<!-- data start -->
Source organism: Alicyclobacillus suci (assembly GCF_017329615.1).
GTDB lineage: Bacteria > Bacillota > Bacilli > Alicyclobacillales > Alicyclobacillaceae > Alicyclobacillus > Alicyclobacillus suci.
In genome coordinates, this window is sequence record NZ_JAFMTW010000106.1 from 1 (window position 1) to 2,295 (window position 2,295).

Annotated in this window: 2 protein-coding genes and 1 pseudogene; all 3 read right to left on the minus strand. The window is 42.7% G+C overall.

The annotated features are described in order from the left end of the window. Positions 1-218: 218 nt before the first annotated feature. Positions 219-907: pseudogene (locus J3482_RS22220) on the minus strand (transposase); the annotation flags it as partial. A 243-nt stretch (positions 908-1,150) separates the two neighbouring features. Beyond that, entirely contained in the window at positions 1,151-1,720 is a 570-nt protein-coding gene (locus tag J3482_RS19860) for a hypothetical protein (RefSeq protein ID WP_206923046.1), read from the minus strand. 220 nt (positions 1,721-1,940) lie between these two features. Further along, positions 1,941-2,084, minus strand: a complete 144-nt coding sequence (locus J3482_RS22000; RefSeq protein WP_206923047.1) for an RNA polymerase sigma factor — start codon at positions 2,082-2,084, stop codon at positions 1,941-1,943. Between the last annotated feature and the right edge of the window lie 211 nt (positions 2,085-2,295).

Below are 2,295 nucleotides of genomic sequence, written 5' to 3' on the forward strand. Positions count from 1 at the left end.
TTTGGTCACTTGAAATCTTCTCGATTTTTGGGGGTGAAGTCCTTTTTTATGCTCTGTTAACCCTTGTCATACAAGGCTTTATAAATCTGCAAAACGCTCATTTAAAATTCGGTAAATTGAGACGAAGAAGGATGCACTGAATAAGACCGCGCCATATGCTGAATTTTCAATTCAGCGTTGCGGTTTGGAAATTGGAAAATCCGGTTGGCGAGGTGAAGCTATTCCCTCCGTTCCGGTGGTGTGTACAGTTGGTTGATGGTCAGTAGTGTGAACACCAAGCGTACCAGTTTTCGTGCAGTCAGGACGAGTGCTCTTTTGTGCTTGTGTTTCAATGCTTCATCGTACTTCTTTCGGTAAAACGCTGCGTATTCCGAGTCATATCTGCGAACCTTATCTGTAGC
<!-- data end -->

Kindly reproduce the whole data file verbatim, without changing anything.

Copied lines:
Source organism: Alicyclobacillus suci (assembly GCF_017329615.1).
GTDB lineage: Bacteria > Bacillota > Bacilli > Alicyclobacillales > Alicyclobacillaceae > Alicyclobacillus > Alicyclobacillus suci.
In genome coordinates, this window is sequence record NZ_JAFMTW010000106.1 from 1 (window position 1) to 2,295 (window position 2,295).

Annotated in this window: 2 protein-coding genes and 1 pseudogene; all 3 read right to left on the minus strand. The window is 42.7% G+C overall.

The annotated features are described in order from the left end of the window. Positions 1-218: 218 nt before the first annotated feature. Positions 219-907: pseudogene (locus J3482_RS22220) on the minus strand (transposase); the annotation flags it as partial. A 243-nt stretch (positions 908-1,150) separates the two neighbouring features. Beyond that, entirely contained in the window at positions 1,151-1,720 is a 570-nt protein-coding gene (locus tag J3482_RS19860) for a hypothetical protein (RefSeq protein ID WP_206923046.1), read from the minus strand. 220 nt (positions 1,721-1,940) lie between these two features. Further along, positions 1,941-2,084, minus strand: a complete 144-nt coding sequence (locus J3482_RS22000; RefSeq protein WP_206923047.1) for an RNA polymerase sigma factor — start codon at positions 2,082-2,084, stop codon at positions 1,941-1,943. Between the last annotated feature and the right edge of the window lie 211 nt (positions 2,085-2,295).

Below are 2,295 nucleotides of genomic sequence, written 5' to 3' on the forward strand. Positions count from 1 at the left end.
TTTGGTCACTTGAAATCTTCTCGATTTTTGGGGGTGAAGTCCTTTTTTATGCTCTGTTAACCCTTGTCATACAAGGCTTTATAAATCTGCAAAACGCTCATTTAAAATTCGGTAAATTGAGACGAAGAAGGATGCACTGAATAAGACCGCGCCATATGCTGAATTTTCAATTCAGCGTTGCGGTTTGGAAATTGGAAAATCCGGTTGGCGAGGTGAAGCTATTCCCTCCGTTCCGGTGGTGTGTACAGTTGGTTGATGGTCAGTAGTGTGAACACCAAGCGTACCAGTTTTCGTGCAGTCAGGACGAGTGCTCTTTTGTGCTTGTGTTTCAATGCTTCATCGTACTTCTTTCGGTAAAACGCTGCGTATTCCGAGTCATATCTGCGAACCTTATCTGTAGC